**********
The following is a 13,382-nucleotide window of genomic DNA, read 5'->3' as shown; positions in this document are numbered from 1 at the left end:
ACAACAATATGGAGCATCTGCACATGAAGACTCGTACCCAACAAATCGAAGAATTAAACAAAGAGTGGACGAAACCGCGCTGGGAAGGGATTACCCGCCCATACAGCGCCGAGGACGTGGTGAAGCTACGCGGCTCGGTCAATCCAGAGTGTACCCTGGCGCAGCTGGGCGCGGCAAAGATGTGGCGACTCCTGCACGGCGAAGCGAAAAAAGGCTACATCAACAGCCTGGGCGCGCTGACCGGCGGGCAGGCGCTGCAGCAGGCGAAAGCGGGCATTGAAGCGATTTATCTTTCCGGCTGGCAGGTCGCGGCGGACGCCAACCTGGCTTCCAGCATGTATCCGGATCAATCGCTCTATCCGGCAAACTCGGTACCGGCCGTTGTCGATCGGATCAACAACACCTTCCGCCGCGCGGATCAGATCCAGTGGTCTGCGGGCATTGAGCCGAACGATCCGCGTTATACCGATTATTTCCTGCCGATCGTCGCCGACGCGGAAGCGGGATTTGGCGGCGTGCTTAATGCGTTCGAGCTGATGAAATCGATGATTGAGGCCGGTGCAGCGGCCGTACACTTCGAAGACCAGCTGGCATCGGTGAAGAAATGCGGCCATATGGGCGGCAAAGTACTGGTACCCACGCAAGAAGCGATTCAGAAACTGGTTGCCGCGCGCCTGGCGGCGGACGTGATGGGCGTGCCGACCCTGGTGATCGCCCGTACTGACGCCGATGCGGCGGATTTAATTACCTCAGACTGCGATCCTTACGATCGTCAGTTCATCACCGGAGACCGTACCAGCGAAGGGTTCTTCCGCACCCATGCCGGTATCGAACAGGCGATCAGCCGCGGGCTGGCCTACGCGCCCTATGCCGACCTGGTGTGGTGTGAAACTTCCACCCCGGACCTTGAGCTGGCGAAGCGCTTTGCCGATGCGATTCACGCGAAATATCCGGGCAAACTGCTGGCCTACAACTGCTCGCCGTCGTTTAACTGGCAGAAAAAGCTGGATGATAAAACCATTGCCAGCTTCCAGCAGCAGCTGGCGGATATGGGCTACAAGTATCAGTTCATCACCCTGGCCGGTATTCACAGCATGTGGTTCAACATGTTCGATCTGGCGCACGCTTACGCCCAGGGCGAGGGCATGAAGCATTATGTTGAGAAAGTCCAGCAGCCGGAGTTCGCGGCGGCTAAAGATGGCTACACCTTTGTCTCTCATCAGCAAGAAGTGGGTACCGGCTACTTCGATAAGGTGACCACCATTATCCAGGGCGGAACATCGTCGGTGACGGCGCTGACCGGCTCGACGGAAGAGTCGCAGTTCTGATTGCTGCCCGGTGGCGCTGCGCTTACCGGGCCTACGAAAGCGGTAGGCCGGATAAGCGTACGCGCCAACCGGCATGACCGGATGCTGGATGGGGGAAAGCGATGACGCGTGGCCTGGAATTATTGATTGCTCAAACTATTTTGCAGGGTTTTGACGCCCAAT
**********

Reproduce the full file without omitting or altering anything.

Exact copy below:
The following is a 13,382-nucleotide window of genomic DNA, read 5'->3' as shown; positions in this document are numbered from 1 at the left end:
ACAACAATATGGAGCATCTGCACATGAAGACTCGTACCCAACAAATCGAAGAATTAAACAAAGAGTGGACGAAACCGCGCTGGGAAGGGATTACCCGCCCATACAGCGCCGAGGACGTGGTGAAGCTACGCGGCTCGGTCAATCCAGAGTGTACCCTGGCGCAGCTGGGCGCGGCAAAGATGTGGCGACTCCTGCACGGCGAAGCGAAAAAAGGCTACATCAACAGCCTGGGCGCGCTGACCGGCGGGCAGGCGCTGCAGCAGGCGAAAGCGGGCATTGAAGCGATTTATCTTTCCGGCTGGCAGGTCGCGGCGGACGCCAACCTGGCTTCCAGCATGTATCCGGATCAATCGCTCTATCCGGCAAACTCGGTACCGGCCGTTGTCGATCGGATCAACAACACCTTCCGCCGCGCGGATCAGATCCAGTGGTCTGCGGGCATTGAGCCGAACGATCCGCGTTATACCGATTATTTCCTGCCGATCGTCGCCGACGCGGAAGCGGGATTTGGCGGCGTGCTTAATGCGTTCGAGCTGATGAAATCGATGATTGAGGCCGGTGCAGCGGCCGTACACTTCGAAGACCAGCTGGCATCGGTGAAGAAATGCGGCCATATGGGCGGCAAAGTACTGGTACCCACGCAAGAAGCGATTCAGAAACTGGTTGCCGCGCGCCTGGCGGCGGACGTGATGGGCGTGCCGACCCTGGTGATCGCCCGTACTGACGCCGATGCGGCGGATTTAATTACCTCAGACTGCGATCCTTACGATCGTCAGTTCATCACCGGAGACCGTACCAGCGAAGGGTTCTTCCGCACCCATGCCGGTATCGAACAGGCGATCAGCCGCGGGCTGGCCTACGCGCCCTATGCCGACCTGGTGTGGTGTGAAACTTCCACCCCGGACCTTGAGCTGGCGAAGCGCTTTGCCGATGCGATTCACGCGAAATATCCGGGCAAACTGCTGGCCTACAACTGCTCGCCGTCGTTTAACTGGCAGAAAAAGCTGGATGATAAAACCATTGCCAGCTTCCAGCAGCAGCTGGCGGATATGGGCTACAAGTATCAGTTCATCACCCTGGCCGGTATTCACAGCATGTGGTTCAACATGTTCGATCTGGCGCACGCTTACGCCCAGGGCGAGGGCATGAAGCATTATGTTGAGAAAGTCCAGCAGCCGGAGTTCGCGGCGGCTAAAGATGGCTACACCTTTGTCTCTCATCAGCAAGAAGTGGGTACCGGCTACTTCGATAAGGTGACCACCATTATCCAGGGCGGAACATCGTCGGTGACGGCGCTGACCGGCTCGACGGAAGAGTCGCAGTTCTGATTGCTGCCCGGTGGCGCTGCGCTTACCGGGCCTACGAAAGCGGTAGGCCGGATAAGCGTACGCGCCAACCGGCATGACCGGATGCTGGATGGGGGAAAGCGATGACGCGTGGCCTGGAATTATTGATTGCTCAAACTATTTTGCAGGGTTTTGACGCCCAAT